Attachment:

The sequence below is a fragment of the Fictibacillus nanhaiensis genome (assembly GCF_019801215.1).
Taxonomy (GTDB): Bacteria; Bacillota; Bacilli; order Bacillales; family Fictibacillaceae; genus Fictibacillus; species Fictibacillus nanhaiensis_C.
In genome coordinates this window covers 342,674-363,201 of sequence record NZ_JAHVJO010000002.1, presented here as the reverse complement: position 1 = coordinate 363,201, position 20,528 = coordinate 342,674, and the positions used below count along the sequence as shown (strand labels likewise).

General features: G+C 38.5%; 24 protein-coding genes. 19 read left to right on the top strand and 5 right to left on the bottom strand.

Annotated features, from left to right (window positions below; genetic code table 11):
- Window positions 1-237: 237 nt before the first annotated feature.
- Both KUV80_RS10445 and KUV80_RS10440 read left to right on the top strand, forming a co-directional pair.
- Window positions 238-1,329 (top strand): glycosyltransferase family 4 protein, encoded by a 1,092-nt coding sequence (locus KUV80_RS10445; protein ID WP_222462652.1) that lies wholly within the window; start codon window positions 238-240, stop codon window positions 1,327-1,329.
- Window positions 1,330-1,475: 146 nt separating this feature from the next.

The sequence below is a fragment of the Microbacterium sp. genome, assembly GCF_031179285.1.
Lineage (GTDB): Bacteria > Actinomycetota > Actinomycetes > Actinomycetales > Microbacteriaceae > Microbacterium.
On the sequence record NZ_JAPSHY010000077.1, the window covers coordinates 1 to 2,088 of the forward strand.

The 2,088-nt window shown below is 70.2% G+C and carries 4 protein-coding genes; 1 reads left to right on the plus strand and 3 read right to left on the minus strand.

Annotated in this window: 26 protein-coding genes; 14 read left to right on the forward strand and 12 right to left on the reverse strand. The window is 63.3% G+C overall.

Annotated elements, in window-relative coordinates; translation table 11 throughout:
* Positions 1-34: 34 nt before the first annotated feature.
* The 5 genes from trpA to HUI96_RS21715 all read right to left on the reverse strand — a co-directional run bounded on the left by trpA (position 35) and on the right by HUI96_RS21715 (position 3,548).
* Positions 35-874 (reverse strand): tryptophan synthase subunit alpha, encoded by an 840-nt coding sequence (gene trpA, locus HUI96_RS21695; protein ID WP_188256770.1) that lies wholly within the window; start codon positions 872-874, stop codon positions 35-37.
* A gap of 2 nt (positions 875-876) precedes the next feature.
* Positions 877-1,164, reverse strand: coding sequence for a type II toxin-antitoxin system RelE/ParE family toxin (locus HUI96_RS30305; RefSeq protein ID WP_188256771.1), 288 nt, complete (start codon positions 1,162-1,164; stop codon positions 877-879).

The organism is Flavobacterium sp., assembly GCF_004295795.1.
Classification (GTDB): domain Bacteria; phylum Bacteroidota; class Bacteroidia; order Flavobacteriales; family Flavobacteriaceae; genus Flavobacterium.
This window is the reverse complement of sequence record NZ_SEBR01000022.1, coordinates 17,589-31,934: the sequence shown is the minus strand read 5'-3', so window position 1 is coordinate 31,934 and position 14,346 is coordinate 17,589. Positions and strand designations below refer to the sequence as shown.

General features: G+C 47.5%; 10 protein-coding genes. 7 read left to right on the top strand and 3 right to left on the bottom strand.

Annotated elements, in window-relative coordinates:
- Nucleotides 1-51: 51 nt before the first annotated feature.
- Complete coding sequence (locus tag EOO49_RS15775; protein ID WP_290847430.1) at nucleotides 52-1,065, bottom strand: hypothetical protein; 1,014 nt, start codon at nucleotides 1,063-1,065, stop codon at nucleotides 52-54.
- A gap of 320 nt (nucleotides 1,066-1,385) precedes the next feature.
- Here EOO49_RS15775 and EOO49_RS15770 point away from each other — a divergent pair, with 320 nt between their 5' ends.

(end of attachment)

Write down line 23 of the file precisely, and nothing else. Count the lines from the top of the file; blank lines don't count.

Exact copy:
This window is the reverse complement of sequence record NZ_SEBR01000022.1, coordinates 17,589-31,934: the sequence shown is the minus strand read 5'-3', so window position 1 is coordinate 31,934 and position 14,346 is coordinate 17,589. Positions and strand designations below refer to the sequence as shown.